Anemia overview

Anemia Secondary to CKD

Anemia overview

A serious medical condition that leads to increased mortality and morbidity if left untreated

Anemia is a serious medical condition in which blood is deficient in red blood cells (RBCs) and hemoglobin, leading to inadequate oxygen delivery to tissues and cells throughout the body. RBCs are normally formed in the bone marrow from precursor or progenitor cells. Erythropoietin (EPO), a hormonal factor primarily produced in the kidneys and liver, binds to and activates the EPO receptor on these precursor cells. The activation of the EPO receptor stimulates these cells to divide, differentiate into RBCs that contain hemoglobin, and mobilize into circulation. Hemoglobin is an iron-containing protein in RBCs that transports oxygen to, and carbon dioxide from, the tissues of the body.

Anemia generally exists when hemoglobin is less than 13 g/dL in men and 12 g/dL in women. Anemia has a number of potential causes, including nutritional deficiencies, iron deficiency, bone marrow disease, medications, and abnormalities in EPO production or sensitivity. Common causes of anemia due to inadequate EPO production include chronic kidney disease (CKD), age, heart failure, inflammatory diseases, cancer, and other critical illnesses.

Untreated anemia is associated with chronic fatigue, increased risk of progression of multiple diseases, and death. This morbidity and mortality risk has been clearly shown in the CKD population, where in patients age 66 and older, anemic patients with mid-stage CKD (stage 3) have a 149% increase in cardiovascular events and patients with severe CKD (stage 4 and 5) have a 24% increase in cardiovascular events versus non-anemic patients in the same group, according to a paper published in 2006 in the peer-reviewed journal Blood. Similarly, compared to non-anemic patients, anemia increases the mortality rate by 199% in mid-stage CKD, and 59% in severe CKD. Successful treatment of anemia significantly improves patients’ quality of life, especially with respect to vitality, fatigue, and physical function. In addition, patients whose anemia has been successfully treated have demonstrated lower mortality rates, less frequent hospitalization, and decreases in cardiovascular morbidity.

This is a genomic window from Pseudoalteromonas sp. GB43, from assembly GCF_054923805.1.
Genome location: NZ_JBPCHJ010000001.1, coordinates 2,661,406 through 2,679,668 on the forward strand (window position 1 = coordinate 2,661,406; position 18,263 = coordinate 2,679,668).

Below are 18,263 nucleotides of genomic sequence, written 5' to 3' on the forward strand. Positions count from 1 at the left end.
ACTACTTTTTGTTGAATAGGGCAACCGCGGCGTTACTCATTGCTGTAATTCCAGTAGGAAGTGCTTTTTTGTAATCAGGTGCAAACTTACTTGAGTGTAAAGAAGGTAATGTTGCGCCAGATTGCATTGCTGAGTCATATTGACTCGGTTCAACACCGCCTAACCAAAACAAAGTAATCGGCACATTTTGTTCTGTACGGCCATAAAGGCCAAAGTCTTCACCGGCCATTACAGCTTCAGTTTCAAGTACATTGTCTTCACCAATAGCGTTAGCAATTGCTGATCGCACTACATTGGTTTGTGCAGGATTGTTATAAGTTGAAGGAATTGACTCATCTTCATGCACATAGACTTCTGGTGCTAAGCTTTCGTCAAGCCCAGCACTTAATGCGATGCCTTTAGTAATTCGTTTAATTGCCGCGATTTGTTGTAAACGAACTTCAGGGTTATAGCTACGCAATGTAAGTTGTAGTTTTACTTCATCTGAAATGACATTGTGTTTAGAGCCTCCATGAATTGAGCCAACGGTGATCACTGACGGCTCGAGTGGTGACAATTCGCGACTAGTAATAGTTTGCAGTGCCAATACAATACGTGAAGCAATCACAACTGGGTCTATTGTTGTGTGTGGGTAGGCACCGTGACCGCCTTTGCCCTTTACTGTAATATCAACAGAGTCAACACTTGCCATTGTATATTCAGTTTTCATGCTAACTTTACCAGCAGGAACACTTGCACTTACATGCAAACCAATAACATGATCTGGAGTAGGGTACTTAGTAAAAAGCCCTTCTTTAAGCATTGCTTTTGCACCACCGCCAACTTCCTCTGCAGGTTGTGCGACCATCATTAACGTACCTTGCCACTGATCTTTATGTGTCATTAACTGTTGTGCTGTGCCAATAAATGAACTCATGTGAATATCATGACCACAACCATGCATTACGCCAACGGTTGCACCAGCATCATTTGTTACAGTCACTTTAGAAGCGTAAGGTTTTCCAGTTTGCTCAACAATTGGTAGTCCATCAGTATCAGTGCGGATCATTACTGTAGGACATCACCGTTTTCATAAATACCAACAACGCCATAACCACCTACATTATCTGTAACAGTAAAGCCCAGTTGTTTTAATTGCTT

Chronic kidney disease (CKD), a serious and worsening global healthcare problem, will lead to growing prevalence of severe anemia

The prevalence and severity of anemia in CKD increases as renal function deteriorates. This is because a high proportion of the required EPO is produced in the kidneys. As CKD progresses, the combined effect of decreased RBC production from lower EPO signaling, increased rate of RBC destruction, and reduced iron availability to the bone marrow results in the increased prevalence and severity of anemia.

More about CKD, a common cause of anemia

CKD is a condition in which the kidneys are progressively damaged to the point that they cannot properly filter the blood circulating in the body. This damage can cause waste products to build up in the subject’s blood and can lead to other health problems, including cardiovascular disease, anemia, and bone disease. CKD patients are classified by the degree of their loss of kidney function as measured by the glomerular filtration rate, or GFR, and albuminuria, the protein levels in urine. CKD affects more than 30 million people in the United States, and the prevalence of anemia is associated with the severity of CKD in this population.